Gravity water filter (like Berkey & AquaRain)
How it works: (Counter top) Ceramic or black filters remove contaminants and noxious chemicals while holding several gallons of clean water.
Pros: Requires no plumbing or water hookup. Good for travel. Filters 99% of bacteria and viruses. Gets rid of chlorine. Removes up to 95% lead, MTBEs, and other heavy metals. Additional Berkey PF-2 filters remove fluoride and arsenic.
Cons: There’s a wait time for the water to filter. After some use, Berkey filters run even slower and need to be scrubbed.
How it works: Water is boiled, killing microbes, steam is collected as distilled water leaving solid contaminants behind.
Pros: Distilled water is pure H20.
Cons: Minerals are eliminated in the filtration process.
Reverse osmosis filter
How it works: (Under sink installation) Relies on technology called hyper-filtration, producing water that is essentially the same as distilled water.
Pros: RO filters remove essentially all contaminants.
Cons: Although this water is very pure, it is also devoid of essential minerals.
Water ionizer (like Kangen & Jupiter)
How it works: (Under sink or counter top) A water ionizers or electrolyzed alkaline water filter separates water into an alkaline, mineral-rich water for drinking and an acidic, mineral-void water for washing and cleaning.
Pros: Many people who drink alkaline water report health benefits, while the antiseptic properties of acid water make it excellent for cleaning.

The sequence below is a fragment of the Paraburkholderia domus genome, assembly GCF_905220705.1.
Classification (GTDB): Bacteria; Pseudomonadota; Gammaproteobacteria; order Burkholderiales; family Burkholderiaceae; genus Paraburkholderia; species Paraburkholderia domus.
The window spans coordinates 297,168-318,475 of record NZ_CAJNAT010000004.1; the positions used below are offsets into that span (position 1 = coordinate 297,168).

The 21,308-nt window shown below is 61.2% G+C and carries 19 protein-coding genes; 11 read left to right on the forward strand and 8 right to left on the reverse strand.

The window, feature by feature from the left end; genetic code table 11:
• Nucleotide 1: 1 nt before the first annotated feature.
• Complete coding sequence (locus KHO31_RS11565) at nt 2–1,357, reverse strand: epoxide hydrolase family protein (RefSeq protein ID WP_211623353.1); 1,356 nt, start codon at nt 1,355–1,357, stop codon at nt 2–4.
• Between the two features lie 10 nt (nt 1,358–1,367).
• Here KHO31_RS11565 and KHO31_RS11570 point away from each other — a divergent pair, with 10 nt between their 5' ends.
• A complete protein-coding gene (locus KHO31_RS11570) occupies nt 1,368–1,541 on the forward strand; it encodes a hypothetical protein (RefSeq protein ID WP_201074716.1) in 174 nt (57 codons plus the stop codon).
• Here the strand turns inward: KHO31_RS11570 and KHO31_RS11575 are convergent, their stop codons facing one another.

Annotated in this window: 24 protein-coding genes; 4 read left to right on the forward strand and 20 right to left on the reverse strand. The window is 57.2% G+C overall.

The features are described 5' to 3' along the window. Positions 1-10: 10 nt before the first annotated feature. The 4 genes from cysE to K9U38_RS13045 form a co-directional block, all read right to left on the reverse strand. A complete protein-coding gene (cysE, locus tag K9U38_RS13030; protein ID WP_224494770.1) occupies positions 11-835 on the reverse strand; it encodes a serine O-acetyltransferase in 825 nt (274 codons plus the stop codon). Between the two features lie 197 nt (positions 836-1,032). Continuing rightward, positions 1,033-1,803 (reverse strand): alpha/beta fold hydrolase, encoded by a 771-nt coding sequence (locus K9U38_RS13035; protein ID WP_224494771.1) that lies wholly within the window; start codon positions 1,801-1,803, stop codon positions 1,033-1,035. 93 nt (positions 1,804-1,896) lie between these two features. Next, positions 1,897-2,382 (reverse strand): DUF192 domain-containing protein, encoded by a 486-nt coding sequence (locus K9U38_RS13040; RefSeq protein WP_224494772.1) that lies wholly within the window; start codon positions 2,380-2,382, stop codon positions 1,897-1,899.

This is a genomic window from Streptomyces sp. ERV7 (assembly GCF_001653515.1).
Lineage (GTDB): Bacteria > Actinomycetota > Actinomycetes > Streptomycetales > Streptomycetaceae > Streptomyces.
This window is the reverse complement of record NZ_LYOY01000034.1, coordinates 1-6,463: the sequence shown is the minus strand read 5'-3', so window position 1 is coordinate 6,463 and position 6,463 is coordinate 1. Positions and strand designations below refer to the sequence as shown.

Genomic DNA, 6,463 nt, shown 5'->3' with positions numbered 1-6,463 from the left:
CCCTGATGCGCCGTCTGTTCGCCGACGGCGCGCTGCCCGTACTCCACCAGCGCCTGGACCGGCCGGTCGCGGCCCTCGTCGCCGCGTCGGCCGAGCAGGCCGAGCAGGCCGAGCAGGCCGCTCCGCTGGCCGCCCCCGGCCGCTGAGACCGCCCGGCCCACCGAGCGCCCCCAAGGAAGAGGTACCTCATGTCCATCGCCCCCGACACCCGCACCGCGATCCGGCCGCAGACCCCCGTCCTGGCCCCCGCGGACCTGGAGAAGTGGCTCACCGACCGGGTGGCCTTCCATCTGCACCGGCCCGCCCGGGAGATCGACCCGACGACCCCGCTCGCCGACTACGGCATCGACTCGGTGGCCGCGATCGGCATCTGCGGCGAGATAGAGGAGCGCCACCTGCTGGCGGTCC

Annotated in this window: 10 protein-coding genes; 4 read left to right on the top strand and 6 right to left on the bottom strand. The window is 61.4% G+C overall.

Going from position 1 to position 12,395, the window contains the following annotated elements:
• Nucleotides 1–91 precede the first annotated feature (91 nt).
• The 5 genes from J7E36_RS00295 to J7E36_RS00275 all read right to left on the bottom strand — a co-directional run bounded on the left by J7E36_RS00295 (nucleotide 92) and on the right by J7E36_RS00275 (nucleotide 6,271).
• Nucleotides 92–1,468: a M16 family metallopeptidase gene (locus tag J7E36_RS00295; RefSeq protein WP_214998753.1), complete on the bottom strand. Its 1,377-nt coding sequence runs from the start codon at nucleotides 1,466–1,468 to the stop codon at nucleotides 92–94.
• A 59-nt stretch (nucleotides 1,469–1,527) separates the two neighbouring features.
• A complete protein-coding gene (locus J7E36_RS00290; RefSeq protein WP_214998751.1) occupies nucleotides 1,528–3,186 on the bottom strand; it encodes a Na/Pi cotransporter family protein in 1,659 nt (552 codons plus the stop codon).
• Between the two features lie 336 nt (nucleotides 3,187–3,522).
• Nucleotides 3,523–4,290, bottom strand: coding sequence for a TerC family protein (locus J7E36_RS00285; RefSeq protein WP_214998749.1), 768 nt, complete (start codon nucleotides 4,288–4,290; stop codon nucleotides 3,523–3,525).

Cons: Water ionizers may still require additional pre-filtration to completely remove fluoride. The ionization is only effective for about an hour, so if you fill a bottle on the go it’s healthful properties may be gone by the time you’re gulping.
How it works: Polarizes minerals in water as it is passed through a magnetic field or media.
Pros: Purported benefits similar to water ionizers.
Cons: Does not filter or ionize water.
Ultraviolet water purification lamps (used in 3rd world hotels)
How it works: Irradiates water with UV rays that kill all living organisms.
Pros: Very effective at killing microbes.
Cons: Ineffective at particle filtration.
Still confused? Here’s the last drop…
Besides removing drug contaminants, chlorine, and any wee beasties that may be in your water – the best water filters also remove fluoride. This means that your best options are distillation, reverse osmosis, and countertop gravity filtration with the Big Berkey. If you decide to go with distillation or reverse osmosis, be sure to add minerals back into your water with a supplement like Trace Minerals drops.
Another option is a complete reverse osmosis filtering system followed by a re-mineralization process for the ideal water straight from your tap. To see the water filter my family and I use, click here.
A whole house filter is a great idea, especially if anyone in your household suffers from allergies, asthma, or other respiratory conditions. But if you’re concerned about completely removing potential toxins such as fluoride and arsenic, you probably still want to follow the former recommendation for your drinking water as well.